Posted on April 28, 2009 by Dr. Kerstin Schmidt, University of Munich
In a recent contribution to Canadian Literature, M.G. Vassanji asked the question that many writers of ethnic origin are concerned about: “Am I a Canadian Writer?” And, true, one could ask whether novelists such as M.G. Vassanji can be labeled Canadian writers, given their multinational and multicultural biographies. In most cases, the story of their lives has been a rather adventurous journey around the globe. Likewise, their fictional characters travel relentlessly; they are far away from home and constantly in foreign countries, while none of the places “abroad” ever turns into a real new home. Vassanji, for example, was born to a Gujarati family, but grew up in Kenya and Tanzania. Before he emigrated to Canada in 1978, he spent many years in the U.S. studying physics at Cambridge’s renowned MIT and at the University of Pennsylvania. During his employment as a scientist at the University of Toronto, he discovered his literary inclinations that were then still focused on India’s Middle Ages and only later diversified into the literature and culture of the whole Indian subcontinent. Among others, his literary interest led to the founding of theToronto South Asian Review, later renamed The Toronto Review of South Asian Writing Abroad. The renaming is crucial because it is precisely the experience “abroad” – “elsewhere” in foreign lands – that has become a fundamental concern of diasporic literatures. How can one, far from home and dispersed into different countries of the Western hemisphere, develop a feeling of home and a sense of belonging? A series of hindrances usually blocks the road “home.” Language is one of the crucial barriers that the newcomer has to deal with, but even after many years of living in a new culture, a tiny remaining accent may readily give away one’s origin. Skin color is, unfortunately, still a decisive factor. But many other social, political, cultural, or economic aspects play an important role for the condition of life that terms such as diaspora, exile, immigration, ethnicity, or hybridity try to capture.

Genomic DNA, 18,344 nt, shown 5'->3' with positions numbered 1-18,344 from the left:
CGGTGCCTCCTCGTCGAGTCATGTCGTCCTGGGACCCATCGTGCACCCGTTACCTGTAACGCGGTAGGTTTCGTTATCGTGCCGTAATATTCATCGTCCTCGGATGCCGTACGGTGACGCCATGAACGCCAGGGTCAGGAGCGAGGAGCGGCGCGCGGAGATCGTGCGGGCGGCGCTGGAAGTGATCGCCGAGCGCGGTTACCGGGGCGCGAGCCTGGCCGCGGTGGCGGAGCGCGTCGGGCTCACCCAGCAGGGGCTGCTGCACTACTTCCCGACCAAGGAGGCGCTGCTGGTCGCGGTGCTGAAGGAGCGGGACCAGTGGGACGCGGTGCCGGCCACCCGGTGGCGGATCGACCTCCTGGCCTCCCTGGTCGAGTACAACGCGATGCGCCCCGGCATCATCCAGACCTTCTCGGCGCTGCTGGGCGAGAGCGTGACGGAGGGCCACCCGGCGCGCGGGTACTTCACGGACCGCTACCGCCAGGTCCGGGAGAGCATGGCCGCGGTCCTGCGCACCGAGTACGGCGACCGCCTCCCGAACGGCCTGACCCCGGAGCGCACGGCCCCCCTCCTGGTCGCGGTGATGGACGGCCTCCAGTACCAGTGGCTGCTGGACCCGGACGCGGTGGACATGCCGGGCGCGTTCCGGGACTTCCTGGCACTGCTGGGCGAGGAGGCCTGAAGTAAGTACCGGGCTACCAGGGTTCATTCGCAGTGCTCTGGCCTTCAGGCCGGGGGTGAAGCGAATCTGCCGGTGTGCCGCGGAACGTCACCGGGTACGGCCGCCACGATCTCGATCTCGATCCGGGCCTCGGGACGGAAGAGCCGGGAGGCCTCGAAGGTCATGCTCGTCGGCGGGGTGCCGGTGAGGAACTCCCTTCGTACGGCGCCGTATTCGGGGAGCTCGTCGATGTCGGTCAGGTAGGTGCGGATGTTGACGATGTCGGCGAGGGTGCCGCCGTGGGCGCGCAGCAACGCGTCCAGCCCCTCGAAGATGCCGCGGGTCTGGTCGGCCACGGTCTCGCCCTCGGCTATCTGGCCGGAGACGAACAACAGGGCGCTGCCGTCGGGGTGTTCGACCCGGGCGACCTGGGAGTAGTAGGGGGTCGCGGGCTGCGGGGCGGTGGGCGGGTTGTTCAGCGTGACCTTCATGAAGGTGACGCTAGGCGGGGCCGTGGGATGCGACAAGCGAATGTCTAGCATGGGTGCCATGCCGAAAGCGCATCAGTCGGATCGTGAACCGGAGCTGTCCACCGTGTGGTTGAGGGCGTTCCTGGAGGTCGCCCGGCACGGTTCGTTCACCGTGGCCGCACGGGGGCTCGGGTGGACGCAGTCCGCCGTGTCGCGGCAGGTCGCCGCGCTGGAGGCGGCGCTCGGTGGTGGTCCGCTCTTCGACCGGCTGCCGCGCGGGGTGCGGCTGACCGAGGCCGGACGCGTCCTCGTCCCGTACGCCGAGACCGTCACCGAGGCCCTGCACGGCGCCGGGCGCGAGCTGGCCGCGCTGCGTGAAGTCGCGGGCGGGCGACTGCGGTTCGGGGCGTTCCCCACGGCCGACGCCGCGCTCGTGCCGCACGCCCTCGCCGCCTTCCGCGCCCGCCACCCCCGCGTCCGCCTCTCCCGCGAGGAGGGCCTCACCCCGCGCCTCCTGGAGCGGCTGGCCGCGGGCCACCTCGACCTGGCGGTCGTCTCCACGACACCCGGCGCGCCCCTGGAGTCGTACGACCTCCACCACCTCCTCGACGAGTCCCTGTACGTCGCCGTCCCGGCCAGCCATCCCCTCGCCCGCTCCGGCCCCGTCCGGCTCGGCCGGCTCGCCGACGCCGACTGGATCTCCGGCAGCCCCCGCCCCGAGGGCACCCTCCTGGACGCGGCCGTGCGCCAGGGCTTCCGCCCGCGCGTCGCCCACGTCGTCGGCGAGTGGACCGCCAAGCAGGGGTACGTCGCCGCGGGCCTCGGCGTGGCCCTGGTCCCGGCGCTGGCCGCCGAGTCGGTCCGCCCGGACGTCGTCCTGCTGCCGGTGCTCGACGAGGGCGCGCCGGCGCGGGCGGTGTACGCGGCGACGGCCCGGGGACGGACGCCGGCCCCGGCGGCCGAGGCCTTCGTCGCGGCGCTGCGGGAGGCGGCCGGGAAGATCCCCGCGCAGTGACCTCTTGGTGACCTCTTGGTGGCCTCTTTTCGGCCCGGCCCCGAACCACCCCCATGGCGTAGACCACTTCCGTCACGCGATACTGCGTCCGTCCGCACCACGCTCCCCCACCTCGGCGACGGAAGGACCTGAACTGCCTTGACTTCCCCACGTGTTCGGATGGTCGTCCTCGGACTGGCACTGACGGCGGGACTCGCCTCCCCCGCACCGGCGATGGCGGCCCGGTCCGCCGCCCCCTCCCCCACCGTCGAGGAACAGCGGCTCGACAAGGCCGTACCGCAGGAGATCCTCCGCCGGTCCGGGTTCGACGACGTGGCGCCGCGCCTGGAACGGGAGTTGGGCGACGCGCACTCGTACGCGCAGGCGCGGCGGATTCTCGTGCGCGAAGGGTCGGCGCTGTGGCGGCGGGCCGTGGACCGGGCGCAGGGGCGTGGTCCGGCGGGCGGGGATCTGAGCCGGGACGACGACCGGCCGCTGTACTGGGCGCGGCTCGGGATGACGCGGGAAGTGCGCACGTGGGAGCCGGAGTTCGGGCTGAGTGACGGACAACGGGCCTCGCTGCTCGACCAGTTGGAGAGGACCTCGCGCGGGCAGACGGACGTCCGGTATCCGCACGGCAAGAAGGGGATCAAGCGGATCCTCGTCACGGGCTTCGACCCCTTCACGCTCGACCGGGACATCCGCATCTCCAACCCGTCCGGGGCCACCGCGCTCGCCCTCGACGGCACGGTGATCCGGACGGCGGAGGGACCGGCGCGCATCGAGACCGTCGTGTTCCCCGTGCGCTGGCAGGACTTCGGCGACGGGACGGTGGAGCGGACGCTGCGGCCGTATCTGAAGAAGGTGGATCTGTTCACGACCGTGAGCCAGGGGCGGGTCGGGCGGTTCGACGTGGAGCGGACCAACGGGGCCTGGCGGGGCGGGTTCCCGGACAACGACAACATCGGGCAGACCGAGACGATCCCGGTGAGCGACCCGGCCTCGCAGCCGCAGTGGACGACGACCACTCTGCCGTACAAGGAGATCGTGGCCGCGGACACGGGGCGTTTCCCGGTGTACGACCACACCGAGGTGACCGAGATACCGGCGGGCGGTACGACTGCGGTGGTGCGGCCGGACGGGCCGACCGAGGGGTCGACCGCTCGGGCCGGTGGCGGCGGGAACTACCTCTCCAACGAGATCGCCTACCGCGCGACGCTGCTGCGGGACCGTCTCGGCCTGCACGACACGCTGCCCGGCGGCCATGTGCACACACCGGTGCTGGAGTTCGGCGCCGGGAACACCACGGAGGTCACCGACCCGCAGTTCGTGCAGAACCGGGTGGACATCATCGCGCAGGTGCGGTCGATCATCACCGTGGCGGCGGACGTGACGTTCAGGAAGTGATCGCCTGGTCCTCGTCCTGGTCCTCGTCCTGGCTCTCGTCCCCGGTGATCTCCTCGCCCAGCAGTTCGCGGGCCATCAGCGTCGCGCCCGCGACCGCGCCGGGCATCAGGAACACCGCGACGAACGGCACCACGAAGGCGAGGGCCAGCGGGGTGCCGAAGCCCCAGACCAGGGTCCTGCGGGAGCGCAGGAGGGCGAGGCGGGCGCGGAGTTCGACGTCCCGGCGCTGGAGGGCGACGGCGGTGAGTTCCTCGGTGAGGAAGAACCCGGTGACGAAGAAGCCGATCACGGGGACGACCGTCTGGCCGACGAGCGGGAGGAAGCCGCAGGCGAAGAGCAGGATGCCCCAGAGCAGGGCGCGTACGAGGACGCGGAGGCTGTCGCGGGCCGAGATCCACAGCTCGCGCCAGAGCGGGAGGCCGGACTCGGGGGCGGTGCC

Ethnic writers living in Canada thus find themselves faced with the nagging question whether they really are Canadian authors. True, this is a matter of mere categorization; and one may be tempted to discard the issue quickly, declaring perhaps somewhat pithily: All writers carrying Canadian passports are Canadian writers – and that’s that! But one cannot get away from the debate so lightly; it requires a more qualified argument, a “but”, in face of the long and, more often than not, sad story of diaspora, home, and exile in which racism and discrimination figure so prominently.
Before getting back to Vassanji and his deliberation on Canadianness and the diasporic sense of belonging, let me consider two other writers of Indian origin who live and write in North America. In many novels, short stories, and essays, Rohinton Mistry and Bharati Mukherjee have also responded to the question of diaspora. In their writing, both Mistry and Mukherjee have navigated the unruly terrain of diaspora. They have created a variety of fictional characters that deal with home and exile and experience its many manifestations of racism, while never losing their acute writer’s sense for the nuances of diasporic lives and managing to avoid the pitfalls of too glib allegations.
Rohinton Mistry was born in Mumbai, India, but he has lived in Toronto since the 1970s. His prize-winning novels and collections of short stories such as Family Matters, A Fine Balance, and Tales from Firozsha Baag have been highly successful both in Canada and on an international scale. Mistry’s reception of the renowned Governor General’s Award for Such a Long Journey in 1991 was a trailblazing success. With regard to the rapidly growing number of South Asians living in Canada, it was an outstanding signal that a writer of Indian origin was awarded this prestigious prize. But perhaps more importantly, the prize was given for a novel that does not even take place in Canada.Such a Long Journey is set almost entirely in “Khodadad Building”, a huge apartment complex in Bombay. But as the title announces, the novel is about a very “long journey,” even if this journey does not take place in a strictly geographical sense. “Khodadad Building” is a microcosm in which common people of different ethnic and religious backgrounds live together more or less peacefully until macro-political events (the war and the independence of Bangladesh) thoroughly upset community life. The novel then is about the long journey towards a renewed peaceful and cooperative life of the motley crowd.